T 1591/10 () of 7.8.2013

European Case Law Identifier: ECLI:EP:BA:2013:T159110.20130807
Date of decision: 07 August 2013
Case number: T 1591/10
Application number: 01902556.8
IPC class: A61L 9/20
F24C 15/20
Language of proceedings: EN
Download and more information:
Decision text in EN (PDF, 167.672K)
Documentation of the appeal procedure can be found in the Register
Bibliographic information is available in: EN
Versions: Unpublished
Title of application: Air treatment apparatus
Applicant name: OY Halton Group, Ltd.
Opponent name: Jimco A/S
Board: 3.3.10

Headnote

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Relevant legal provisions:
European Patent Convention Art 56
European Patent Convention Art 83
European Patent Convention Art 123(2)
Keywords: Main request and auxiliary requests 1 to 3: inventive step (no) - alleged improvement not shown, reformulation of problem, alternative obvious" "Auxiliary request 4: added subject-matter (no); sufficiency of disclosure (yes) - specification of patent in suit together with common general knowledge provides adequate directions to enable the skilled person to construct units over the whole scope of the claim; inventive step (yes) - improvement plausible, means for achieving it not suggested by prior art
Catchwords:

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Cited decisions:
T 0020/81
T 0032/85
T 0409/91
T 0435/91
Citing decisions:
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Summary of Facts and Submissions

I. The Appellant (Opponent) lodged an appeal against the interlocutory decision of the Opposition Division which found that European patent No. 1 251 885 according to auxiliary request 1 filed during the oral proceedings before the Opposition Division met the requirements of the EPC. Claim 1 of said request read as follows:

"An air extraction and treatment unit for mounting above a source of contaminated air, said unit comprising an air inlet (8) through which said contaminated air is extracted in use, an air outlet (34) through which decontaminated air is expelled in use, and an air treatment means disposed therebetween, said air treatment means having an ultraviolet light (UV) source (20), characterised in that the unit is arranged such that in use no direct or reflected ultraviolet light is visible from outside the unit, the unit further comprising a removable grease filter (4) disposed in the path of incoming air and forming at least part of the barrier to light escaping, the grease filter (4) being of the type which forces air flowing therethrough to change direction abruptly, the unit being arranged such that even with the filter (4) removed no direct UV light from the unit is visible and the unit further comprising means for reducing or interrupting the supply of power to the UV source (20) in the event that said filter (4) is removed."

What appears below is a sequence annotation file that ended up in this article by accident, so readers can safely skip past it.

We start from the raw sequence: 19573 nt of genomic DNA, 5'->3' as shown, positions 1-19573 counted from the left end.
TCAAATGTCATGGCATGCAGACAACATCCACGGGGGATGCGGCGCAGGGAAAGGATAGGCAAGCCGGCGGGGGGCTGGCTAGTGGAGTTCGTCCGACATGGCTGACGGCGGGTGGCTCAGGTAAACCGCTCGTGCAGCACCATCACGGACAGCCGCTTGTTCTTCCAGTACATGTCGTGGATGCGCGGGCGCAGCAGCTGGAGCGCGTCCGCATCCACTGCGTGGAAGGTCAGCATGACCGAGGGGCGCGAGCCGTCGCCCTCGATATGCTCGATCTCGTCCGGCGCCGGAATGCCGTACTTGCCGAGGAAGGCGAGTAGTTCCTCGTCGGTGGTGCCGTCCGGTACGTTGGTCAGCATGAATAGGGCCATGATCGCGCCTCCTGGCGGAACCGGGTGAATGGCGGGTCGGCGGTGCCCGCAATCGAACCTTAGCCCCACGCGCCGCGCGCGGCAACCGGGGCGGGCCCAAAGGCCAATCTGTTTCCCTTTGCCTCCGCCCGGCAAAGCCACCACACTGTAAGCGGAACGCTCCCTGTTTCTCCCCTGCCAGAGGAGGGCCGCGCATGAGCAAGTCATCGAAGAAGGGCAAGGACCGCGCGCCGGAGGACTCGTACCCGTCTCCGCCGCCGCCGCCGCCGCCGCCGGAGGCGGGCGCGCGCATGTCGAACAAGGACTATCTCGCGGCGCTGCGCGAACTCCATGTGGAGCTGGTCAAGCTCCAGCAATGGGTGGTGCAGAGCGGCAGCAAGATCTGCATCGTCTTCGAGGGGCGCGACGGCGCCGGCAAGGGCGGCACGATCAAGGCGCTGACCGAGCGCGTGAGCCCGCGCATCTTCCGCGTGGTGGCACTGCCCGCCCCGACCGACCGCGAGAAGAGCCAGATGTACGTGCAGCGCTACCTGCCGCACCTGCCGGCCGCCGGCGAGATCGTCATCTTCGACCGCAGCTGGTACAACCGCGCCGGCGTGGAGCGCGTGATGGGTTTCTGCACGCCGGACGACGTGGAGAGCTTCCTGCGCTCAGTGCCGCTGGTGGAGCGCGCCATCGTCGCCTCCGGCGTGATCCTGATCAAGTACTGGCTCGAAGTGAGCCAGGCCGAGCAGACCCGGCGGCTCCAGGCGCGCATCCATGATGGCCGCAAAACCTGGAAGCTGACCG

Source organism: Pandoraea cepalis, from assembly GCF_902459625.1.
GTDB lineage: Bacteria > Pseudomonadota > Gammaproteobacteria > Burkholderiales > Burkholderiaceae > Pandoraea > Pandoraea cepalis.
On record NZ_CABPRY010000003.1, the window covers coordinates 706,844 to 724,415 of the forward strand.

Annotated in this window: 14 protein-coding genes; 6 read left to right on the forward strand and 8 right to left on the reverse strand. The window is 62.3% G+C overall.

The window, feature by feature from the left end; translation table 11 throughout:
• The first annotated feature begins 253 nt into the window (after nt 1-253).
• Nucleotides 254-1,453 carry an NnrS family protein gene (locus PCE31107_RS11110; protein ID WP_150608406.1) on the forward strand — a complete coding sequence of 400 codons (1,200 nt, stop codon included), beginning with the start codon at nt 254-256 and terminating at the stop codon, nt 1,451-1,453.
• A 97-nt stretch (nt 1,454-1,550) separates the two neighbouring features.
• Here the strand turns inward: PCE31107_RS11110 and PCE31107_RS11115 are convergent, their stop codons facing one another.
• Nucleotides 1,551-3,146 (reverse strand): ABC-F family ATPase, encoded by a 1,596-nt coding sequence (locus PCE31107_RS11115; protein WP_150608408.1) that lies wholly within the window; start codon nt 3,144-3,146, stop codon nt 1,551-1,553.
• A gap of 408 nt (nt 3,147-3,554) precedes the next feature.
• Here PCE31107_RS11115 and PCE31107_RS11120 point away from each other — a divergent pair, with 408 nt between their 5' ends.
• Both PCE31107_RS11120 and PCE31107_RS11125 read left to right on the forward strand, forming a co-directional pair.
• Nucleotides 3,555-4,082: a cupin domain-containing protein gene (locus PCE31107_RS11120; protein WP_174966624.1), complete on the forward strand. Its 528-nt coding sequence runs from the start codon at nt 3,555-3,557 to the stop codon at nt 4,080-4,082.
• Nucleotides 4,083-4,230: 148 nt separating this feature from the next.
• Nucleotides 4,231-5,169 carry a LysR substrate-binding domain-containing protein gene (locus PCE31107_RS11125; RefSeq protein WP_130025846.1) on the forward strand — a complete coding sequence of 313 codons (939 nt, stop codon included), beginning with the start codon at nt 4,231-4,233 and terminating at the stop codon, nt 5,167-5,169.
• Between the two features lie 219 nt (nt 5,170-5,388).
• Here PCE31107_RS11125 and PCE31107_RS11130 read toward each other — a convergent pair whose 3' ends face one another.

II. Notice of Opposition had been filed by the Appellant requesting revocation of the patent as granted in its entirety on the grounds of inter alia lack of inventive step (Article 100(a) EPC) and insufficient disclosure (Article 100(b) EPC). Inter alia the following documents were submitted in opposition proceedings:

(2) WO-A-94/08633,

(3) US-A-5 523 057 and

(7) WO-A-97/39823.

III. The Opposition Division held that the claims of the then pending auxiliary request 1 fulfilled the requirements of Article 123(2) and (3) EPC, that the invention was sufficiently disclosed, was novel and involved an inventive step, document (2) being considered to represent the closest prior art.

IV. With letter dated 31 January 2011, the Respondent (Patent Proprietor) filed auxiliary requests 1 to 5.

Claim 1 of auxiliary request 1 differs from claim 1 of the main request (auxiliary request 1 as maintained by the Opposition Division) in that the unit is for mounting above a cooker as source of contaminated air.

Claim 1 of auxiliary request 2 differs from claim 1 of the main request in that the feature "the unit being arranged such that even with the filter (4) removed no direct UV light from the unit is visible" has been supplemented by "but only reflected light is visible".

Claim 1 of auxiliary request 3 is a combination of claim 1 of each of auxiliary requests 1 and 2.

Claim 1 of auxiliary request 4 differs from claim 1 of auxiliary request 1 in that said means for reducing or interrupting the power comprises a pressure sensing means (46) which can sense the drop in pressure inside the unit if the filter (4) is removed.